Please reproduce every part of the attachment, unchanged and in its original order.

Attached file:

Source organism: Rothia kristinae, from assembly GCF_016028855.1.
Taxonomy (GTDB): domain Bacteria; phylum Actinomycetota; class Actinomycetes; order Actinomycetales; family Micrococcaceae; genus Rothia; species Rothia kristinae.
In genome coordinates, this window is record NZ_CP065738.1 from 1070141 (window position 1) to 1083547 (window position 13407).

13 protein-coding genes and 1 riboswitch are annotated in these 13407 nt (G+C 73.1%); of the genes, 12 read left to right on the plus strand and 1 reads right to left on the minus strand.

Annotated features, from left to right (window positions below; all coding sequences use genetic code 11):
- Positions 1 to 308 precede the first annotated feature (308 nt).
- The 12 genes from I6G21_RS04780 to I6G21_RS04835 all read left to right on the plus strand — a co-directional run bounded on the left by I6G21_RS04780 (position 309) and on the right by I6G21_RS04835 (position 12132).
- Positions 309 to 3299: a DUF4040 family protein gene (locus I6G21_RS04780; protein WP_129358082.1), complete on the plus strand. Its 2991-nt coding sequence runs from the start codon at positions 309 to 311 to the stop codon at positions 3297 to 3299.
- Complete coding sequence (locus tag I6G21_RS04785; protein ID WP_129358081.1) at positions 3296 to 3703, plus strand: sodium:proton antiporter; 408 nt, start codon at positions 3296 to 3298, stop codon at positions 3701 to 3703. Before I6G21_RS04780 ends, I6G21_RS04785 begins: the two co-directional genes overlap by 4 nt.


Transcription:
Source organism: Rothia kristinae, from assembly GCF_016028855.1.
Taxonomy (GTDB): domain Bacteria; phylum Actinomycetota; class Actinomycetes; order Actinomycetales; family Micrococcaceae; genus Rothia; species Rothia kristinae.
In genome coordinates, this window is record NZ_CP065738.1 from 1070141 (window position 1) to 1083547 (window position 13407).

13 protein-coding genes and 1 riboswitch are annotated in these 13407 nt (G+C 73.1%); of the genes, 12 read left to right on the plus strand and 1 reads right to left on the minus strand.

Annotated features, from left to right (window positions below; all coding sequences use genetic code 11):
- Positions 1 to 308 precede the first annotated feature (308 nt).
- The 12 genes from I6G21_RS04780 to I6G21_RS04835 all read left to right on the plus strand — a co-directional run bounded on the left by I6G21_RS04780 (position 309) and on the right by I6G21_RS04835 (position 12132).
- Positions 309 to 3299: a DUF4040 family protein gene (locus I6G21_RS04780; protein WP_129358082.1), complete on the plus strand. Its 2991-nt coding sequence runs from the start codon at positions 309 to 311 to the stop codon at positions 3297 to 3299.
- Complete coding sequence (locus tag I6G21_RS04785; protein ID WP_129358081.1) at positions 3296 to 3703, plus strand: sodium:proton antiporter; 408 nt, start codon at positions 3296 to 3298, stop codon at positions 3701 to 3703. Before I6G21_RS04780 ends, I6G21_RS04785 begins: the two co-directional genes overlap by 4 nt.